I also agree regarding Peer Review and have to admit that I do not make limiting searches a standard in teaching or practice. I guess I was out sick the day librarians were told not to challenge. I believe strongly that part of serving is challenging everyone to think think think for themselves.

  2. RachelW says:

    I actually have always kind of cringed at systematic reviews and meta-analyses being at the top of the pyramid, period. I think that’s kind of a wishful thinking status – SRs are only ever going to be as good as the available research, job done finding that research, inclusion criteria, and other methods. Just like any study publication, one needs to look at the methods, see what was in and what was out, and evaluate the quality based on the methods and available evidence – there is no magical SR that is perfect only because it’s an SR, or just because it’s Cochrane. And I say this as someone who contributes to (AHRQ) systematic reviews, and who just came back from a Cochrane/Campbell conference.

    I actually disagree with that whole pyramid, because I can’t see any reason why summaries/guidelines are so high or why Cochrane is necessarily higher than all other SRs. Yes, they pay a lot of attention to their methods. So should everybody, and they should be well-documented enough to allow for evaluation of how applicable the resulting review document is. I’m not willing to say that every review coming out of one group is automatically and perpetually better done than every review coming out of another group, any more than I’d say all Vandy study papers are better than all UW study papers (because that would be ridiculous as a blanket statement).

  3. RachelW says:

    Just to clarify, I think SRs and MAs *can* be really excellent and useful when done well, I just question the wisdom of making blanket assumptions about them. Which you probably said much more clearly in your post than I did in my comment. 🙂

  4. MsPhelps says:

    I completely agree that any SR/MA is only as good as the methodology behind it! I think it’s a growing concern given the increasing popularity of e.g. guidelines – I’ve seen several examples of people/organizations thoroughly underestimating the work that goes into making a good guideline (or SR, or MA…) and I cringe at the thought of that work resulting in an authorative guideline.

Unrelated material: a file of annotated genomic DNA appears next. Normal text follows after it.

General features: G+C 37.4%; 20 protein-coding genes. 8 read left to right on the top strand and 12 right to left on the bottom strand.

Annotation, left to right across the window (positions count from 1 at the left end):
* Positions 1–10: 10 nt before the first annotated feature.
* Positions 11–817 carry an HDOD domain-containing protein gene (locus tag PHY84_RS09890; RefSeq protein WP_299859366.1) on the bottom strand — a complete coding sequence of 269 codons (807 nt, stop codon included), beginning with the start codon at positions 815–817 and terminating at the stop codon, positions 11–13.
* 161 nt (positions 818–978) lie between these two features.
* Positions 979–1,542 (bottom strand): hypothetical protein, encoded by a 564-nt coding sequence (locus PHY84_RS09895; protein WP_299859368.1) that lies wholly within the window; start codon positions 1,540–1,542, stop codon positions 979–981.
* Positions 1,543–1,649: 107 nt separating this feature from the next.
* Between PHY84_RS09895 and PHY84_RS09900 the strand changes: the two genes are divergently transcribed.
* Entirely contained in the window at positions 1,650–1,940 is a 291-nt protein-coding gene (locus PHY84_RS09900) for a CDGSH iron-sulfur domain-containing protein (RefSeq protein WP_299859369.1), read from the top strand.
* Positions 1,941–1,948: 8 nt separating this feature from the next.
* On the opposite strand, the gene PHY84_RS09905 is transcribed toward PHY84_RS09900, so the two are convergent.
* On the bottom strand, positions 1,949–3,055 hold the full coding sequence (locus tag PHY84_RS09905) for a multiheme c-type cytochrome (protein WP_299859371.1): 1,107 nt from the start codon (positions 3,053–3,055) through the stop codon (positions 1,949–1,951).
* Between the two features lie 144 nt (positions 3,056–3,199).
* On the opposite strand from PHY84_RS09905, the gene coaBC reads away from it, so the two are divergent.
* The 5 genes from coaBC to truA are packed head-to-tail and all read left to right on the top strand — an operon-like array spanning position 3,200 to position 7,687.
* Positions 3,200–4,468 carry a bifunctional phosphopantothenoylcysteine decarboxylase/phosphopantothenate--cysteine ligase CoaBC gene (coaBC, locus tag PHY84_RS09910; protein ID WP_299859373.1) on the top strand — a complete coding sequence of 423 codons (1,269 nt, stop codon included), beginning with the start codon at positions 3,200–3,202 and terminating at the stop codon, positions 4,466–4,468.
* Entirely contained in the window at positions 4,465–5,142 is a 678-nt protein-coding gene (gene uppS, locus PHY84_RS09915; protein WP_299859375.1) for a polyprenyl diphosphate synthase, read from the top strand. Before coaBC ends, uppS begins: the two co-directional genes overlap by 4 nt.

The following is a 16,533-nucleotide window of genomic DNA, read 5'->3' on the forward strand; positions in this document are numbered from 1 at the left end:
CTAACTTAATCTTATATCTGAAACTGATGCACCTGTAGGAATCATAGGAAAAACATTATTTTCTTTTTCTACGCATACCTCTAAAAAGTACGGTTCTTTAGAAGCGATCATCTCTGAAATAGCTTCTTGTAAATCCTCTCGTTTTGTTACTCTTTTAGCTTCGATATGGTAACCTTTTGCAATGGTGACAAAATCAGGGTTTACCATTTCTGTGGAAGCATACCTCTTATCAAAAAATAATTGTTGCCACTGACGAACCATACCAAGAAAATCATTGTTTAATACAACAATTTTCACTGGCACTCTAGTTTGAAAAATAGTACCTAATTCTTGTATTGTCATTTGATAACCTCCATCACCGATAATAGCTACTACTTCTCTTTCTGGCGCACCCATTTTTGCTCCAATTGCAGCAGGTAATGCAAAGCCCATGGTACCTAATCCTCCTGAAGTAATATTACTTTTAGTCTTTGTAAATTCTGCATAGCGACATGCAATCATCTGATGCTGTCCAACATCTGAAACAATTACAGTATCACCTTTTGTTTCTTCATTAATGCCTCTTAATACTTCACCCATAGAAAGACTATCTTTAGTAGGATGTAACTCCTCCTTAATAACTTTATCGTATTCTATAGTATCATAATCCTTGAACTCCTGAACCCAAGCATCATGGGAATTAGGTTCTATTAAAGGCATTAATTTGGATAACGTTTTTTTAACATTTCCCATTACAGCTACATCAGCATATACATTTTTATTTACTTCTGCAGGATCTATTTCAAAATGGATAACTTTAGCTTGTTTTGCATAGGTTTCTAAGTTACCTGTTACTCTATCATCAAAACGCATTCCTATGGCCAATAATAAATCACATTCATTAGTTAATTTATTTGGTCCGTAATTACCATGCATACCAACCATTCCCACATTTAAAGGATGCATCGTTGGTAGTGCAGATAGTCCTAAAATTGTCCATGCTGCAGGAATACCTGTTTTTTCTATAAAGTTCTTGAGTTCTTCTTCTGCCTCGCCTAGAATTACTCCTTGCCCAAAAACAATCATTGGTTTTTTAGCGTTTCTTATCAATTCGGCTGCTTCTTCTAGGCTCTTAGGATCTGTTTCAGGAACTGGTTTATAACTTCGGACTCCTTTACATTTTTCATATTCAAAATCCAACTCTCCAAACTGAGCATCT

I do command Cochrane for their thoroughness and especially their transparency. That does not make a Cochrane review automatically ‘good’/’the best’, but at least it makes it easier to judge it’s quality.

    Which is what happened last year to the Cochrane review on the effectiveness of neuramidase inhibitors (e.g. Tamiflu) – someone picked up on a serious flaw in the 2006 update re: the inclusion of a review based partly on unpublished trials sponsored and conducted by the pharmaceutical industry (which refused to make the data public). BMJ covered this story extensively (several articles and editorials in BMJ 2009 vol. 339).

    One of the authors of the Cochrane review, Tom Jefferson, spoke at Evidence2010 earlier this month in London (UK) about implications this affair could/should/might have on the way Cochrane reviews are conducted, esp. how to deal with unpublished literature. Still very much a work in progress, but it will be interesting to see what comes of it.

  5. […] fool you into thinking that she is afraid to take on real issues. This month’s post entitled Questionable research: Don’t genuflect at Cochrane is a case in point. Nikki uses her blog as it should be used: for reflection and as a learning […]

  6. Laura says:

    Obviously I’m late to the discussion, but I wanted to mention the potential of selection bias in SR/MAs – the inclusion/exclusion of particular studies can be influenced by the coder’s own biases.

    I agree that the EBP pyramid really oversimplifies things! I’d like to see medical librarians encourage researchers to think beyond MEDLINE (although some might at least search EMBASE and Cochrane, if you’re lucky).

    Drug trials are a real problem, even now that many journals are aware of the bias against negative studies. How can manuscripts be published if they are not submitted (or even written)? Plus, protocols can be changed between registry and publication!

    Speaking of peer review, I’d love to really see how the quality actually varies among different journals. There isn’t a standard – how would it be enforced? Perhaps medical librarians could come up with some productive/actionable suggestions.